What are symptoms of panic
Distorted perception, loss of rational thought, immobility
What is acute stress disorder
Exposure to a Traumatic event causes numbing, detachment and amnesia about the event for at least three days but for no more than one month following the event
What does modeling therapy do
Allows a client to see a demonstration of appropriate behavior in a stressful situation. The goal of therapy is that the client will imitate the behavior
What is flooding therapy
Involves exposing the patient to a great deal of an undesirable stimulus in the attempt to turn off the anxiety response
What is response prevention
Focuses on preventing the patient from performing a compulsive behavior with the intent that anxiety will diminish
What is thought stopping
Teaches a patient to say stop when negative thoughts or compulsive behaviors arise and substitute a positive thoughts
What are two defense mechanisms that are always healthy
What is altruism
Dealing with anxiety by reaching out to others (volunteering)
What is sublimation
Dealing with unacceptable feelings or impulses by unconsciously substituting acceptable forms of expression (using exercise as a release of anxiety)
What is suppression
Voluntarily denying unpleasant thoughts and feelings (A person who has lost his job states he will worry about paying his bills next week)
What is repression
Putting unacceptable ideas, thoughts and emotions out of conscious awareness (A person who has a fear of dentists drill continually "forgets"his dental appointments)
What is displacement
Shifting and feelings related to an object, person, or situation to another less threatening object, person or situation (A person who is angry about losing his job destroys his child's favorite toy)
What is reaction formation
Overcompensating or demonstrating the opposite behavior of what is felt (A person who dislikes her sister's daughter offers to babysit so that her sister can go out of town)
What is undoing
Performing an act to make up for prior behavior
What is dissociation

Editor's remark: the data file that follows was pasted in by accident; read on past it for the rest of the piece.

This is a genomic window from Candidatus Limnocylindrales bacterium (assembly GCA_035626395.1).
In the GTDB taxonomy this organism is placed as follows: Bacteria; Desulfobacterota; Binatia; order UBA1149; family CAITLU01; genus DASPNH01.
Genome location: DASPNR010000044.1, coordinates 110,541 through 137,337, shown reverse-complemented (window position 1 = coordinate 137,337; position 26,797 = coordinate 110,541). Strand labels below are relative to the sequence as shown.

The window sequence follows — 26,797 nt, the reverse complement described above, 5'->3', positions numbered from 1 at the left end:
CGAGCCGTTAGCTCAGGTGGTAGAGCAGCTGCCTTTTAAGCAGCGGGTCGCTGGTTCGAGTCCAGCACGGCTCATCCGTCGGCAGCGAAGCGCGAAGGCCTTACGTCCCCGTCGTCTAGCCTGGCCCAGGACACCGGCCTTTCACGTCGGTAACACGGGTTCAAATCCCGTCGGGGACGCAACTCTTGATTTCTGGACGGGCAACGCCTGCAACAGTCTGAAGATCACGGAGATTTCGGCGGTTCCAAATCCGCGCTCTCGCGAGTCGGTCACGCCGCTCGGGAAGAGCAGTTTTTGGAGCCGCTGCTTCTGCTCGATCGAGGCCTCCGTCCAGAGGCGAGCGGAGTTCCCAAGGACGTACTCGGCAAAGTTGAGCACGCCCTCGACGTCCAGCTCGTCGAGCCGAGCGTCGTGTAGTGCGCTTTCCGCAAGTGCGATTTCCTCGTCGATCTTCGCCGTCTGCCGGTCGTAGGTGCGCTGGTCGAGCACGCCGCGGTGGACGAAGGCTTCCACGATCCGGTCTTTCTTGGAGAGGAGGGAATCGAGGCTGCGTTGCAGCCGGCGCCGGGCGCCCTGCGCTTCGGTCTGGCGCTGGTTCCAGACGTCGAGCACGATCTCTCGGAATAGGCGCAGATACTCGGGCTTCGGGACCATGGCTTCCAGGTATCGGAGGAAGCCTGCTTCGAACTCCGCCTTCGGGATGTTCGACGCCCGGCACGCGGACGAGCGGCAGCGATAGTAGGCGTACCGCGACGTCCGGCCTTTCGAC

Temporarily blocking memories and perceptions from consciousness
What is splitting
Demonstrating an inability to reconcile negative and positive attributes of self or others (A patient tells the nurse that she is the only one who cares about her, yet the following day, the same patient refuses to talk to the nurse)
What is a regression
Demonstrating behavior from an earlier developmental level. Often exhibited as childlike or immature behavior (A school age child begins wetting the bed and sucking his thumb after learning that his parents are separating)
Different levels of anxiety
If I were to have a patient that has mild to moderate levels of anxiety what can I do to help this patient
1. Use active listening to demonstrate willingness to help and use specific communication techniques (Open ended questions, exploring, etc)
2. Provide a calm presence
3. Evaluate past coping mechanisms
4. Explore alternatives to problem situations
5. Encourage participation in activities such as exercise
What can I do for a patient that is having trouble with severe to panic levels of anxiety
1. Provide an environment that meets the physical and safety needs of the patient. Remain with the patient
2. Provide a quiet environment
3. Use medications and restraint if necessary
4. Encourage gross motor activities, such as walking or other forms of exercise
5. Set limits by using firm, short and simple statements
6. Direct the patient to acknowledge reality and focus on what is present in the environment
A nurse should use open ended questions to obtain the following information for the nursing history of the patient who has a substance-abuse problem
1. Type of substance or addictive behavior
2. Pattern and frequency of substance use